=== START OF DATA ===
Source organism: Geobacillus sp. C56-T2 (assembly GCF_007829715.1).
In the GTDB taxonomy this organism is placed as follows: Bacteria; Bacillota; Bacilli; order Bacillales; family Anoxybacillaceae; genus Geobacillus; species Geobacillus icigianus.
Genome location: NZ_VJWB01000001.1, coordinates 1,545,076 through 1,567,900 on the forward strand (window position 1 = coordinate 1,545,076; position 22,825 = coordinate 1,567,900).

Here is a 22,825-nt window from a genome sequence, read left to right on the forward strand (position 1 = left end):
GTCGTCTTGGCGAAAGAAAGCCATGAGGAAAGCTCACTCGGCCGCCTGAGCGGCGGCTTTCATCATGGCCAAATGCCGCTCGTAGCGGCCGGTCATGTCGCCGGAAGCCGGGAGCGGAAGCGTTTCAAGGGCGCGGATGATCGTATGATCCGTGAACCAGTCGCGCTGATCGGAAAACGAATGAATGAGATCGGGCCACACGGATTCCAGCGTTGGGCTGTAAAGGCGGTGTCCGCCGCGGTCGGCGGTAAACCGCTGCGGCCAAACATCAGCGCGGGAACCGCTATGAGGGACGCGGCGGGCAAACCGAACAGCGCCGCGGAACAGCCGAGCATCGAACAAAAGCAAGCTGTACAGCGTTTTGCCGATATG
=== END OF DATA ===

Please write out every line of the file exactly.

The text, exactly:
Source organism: Geobacillus sp. C56-T2 (assembly GCF_007829715.1).
In the GTDB taxonomy this organism is placed as follows: Bacteria; Bacillota; Bacilli; order Bacillales; family Anoxybacillaceae; genus Geobacillus; species Geobacillus icigianus.
Genome location: NZ_VJWB01000001.1, coordinates 1,545,076 through 1,567,900 on the forward strand (window position 1 = coordinate 1,545,076; position 22,825 = coordinate 1,567,900).

Here is a 22,825-nt window from a genome sequence, read left to right on the forward strand (position 1 = left end):
GTCGTCTTGGCGAAAGAAAGCCATGAGGAAAGCTCACTCGGCCGCCTGAGCGGCGGCTTTCATCATGGCCAAATGCCGCTCGTAGCGGCCGGTCATGTCGCCGGAAGCCGGGAGCGGAAGCGTTTCAAGGGCGCGGATGATCGTATGATCCGTGAACCAGTCGCGCTGATCGGAAAACGAATGAATGAGATCGGGCCACACGGATTCCAGCGTTGGGCTGTAAAGGCGGTGTCCGCCGCGGTCGGCGGTAAACCGCTGCGGCCAAACATCAGCGCGGGAACCGCTATGAGGGACGCGGCGGGCAAACCGAACAGCGCCGCGGAACAGCCGAGCATCGAACAAAAGCAAGCTGTACAGCGTTTTGCCGATATG